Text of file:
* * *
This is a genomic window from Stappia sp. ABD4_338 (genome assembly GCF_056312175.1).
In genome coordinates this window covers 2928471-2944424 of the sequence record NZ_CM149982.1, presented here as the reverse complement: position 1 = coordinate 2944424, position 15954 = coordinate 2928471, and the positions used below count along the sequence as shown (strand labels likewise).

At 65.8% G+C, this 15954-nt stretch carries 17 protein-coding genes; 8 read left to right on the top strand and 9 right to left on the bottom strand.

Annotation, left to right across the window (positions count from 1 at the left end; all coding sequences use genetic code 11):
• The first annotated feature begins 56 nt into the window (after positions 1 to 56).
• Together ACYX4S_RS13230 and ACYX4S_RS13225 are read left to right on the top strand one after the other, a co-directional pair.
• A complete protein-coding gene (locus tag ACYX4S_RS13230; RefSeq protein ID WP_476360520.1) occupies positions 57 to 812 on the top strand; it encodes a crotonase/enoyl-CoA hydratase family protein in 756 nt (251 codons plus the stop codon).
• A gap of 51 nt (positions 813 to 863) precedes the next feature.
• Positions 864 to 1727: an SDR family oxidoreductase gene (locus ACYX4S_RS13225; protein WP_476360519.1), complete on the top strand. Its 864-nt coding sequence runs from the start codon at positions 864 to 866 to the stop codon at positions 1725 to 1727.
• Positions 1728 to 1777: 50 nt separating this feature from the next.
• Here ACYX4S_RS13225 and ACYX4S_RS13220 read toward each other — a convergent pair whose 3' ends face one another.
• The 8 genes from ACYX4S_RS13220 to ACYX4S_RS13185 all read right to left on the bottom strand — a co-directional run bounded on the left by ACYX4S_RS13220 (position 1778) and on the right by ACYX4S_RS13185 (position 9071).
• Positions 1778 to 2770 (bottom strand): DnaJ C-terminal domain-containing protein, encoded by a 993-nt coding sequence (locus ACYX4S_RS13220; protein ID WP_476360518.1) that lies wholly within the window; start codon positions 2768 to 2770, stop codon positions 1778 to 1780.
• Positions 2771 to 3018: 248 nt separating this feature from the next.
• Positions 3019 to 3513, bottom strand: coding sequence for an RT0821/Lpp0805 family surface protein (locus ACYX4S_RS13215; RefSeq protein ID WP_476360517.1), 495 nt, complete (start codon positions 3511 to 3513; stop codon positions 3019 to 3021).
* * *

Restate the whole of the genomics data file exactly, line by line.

This is a genomic window from Stappia sp. ABD4_338 (genome assembly GCF_056312175.1).
In genome coordinates this window covers 2928471-2944424 of the sequence record NZ_CM149982.1, presented here as the reverse complement: position 1 = coordinate 2944424, position 15954 = coordinate 2928471, and the positions used below count along the sequence as shown (strand labels likewise).

At 65.8% G+C, this 15954-nt stretch carries 17 protein-coding genes; 8 read left to right on the top strand and 9 right to left on the bottom strand.

Annotation, left to right across the window (positions count from 1 at the left end; all coding sequences use genetic code 11):
• The first annotated feature begins 56 nt into the window (after positions 1 to 56).
• Together ACYX4S_RS13230 and ACYX4S_RS13225 are read left to right on the top strand one after the other, a co-directional pair.
• A complete protein-coding gene (locus tag ACYX4S_RS13230; RefSeq protein ID WP_476360520.1) occupies positions 57 to 812 on the top strand; it encodes a crotonase/enoyl-CoA hydratase family protein in 756 nt (251 codons plus the stop codon).
• A gap of 51 nt (positions 813 to 863) precedes the next feature.
• Positions 864 to 1727: an SDR family oxidoreductase gene (locus ACYX4S_RS13225; protein WP_476360519.1), complete on the top strand. Its 864-nt coding sequence runs from the start codon at positions 864 to 866 to the stop codon at positions 1725 to 1727.
• Positions 1728 to 1777: 50 nt separating this feature from the next.
• Here ACYX4S_RS13225 and ACYX4S_RS13220 read toward each other — a convergent pair whose 3' ends face one another.
• The 8 genes from ACYX4S_RS13220 to ACYX4S_RS13185 all read right to left on the bottom strand — a co-directional run bounded on the left by ACYX4S_RS13220 (position 1778) and on the right by ACYX4S_RS13185 (position 9071).
• Positions 1778 to 2770 (bottom strand): DnaJ C-terminal domain-containing protein, encoded by a 993-nt coding sequence (locus ACYX4S_RS13220; protein ID WP_476360518.1) that lies wholly within the window; start codon positions 2768 to 2770, stop codon positions 1778 to 1780.
• Positions 2771 to 3018: 248 nt separating this feature from the next.
• Positions 3019 to 3513, bottom strand: coding sequence for an RT0821/Lpp0805 family surface protein (locus ACYX4S_RS13215; RefSeq protein ID WP_476360517.1), 495 nt, complete (start codon positions 3511 to 3513; stop codon positions 3019 to 3021).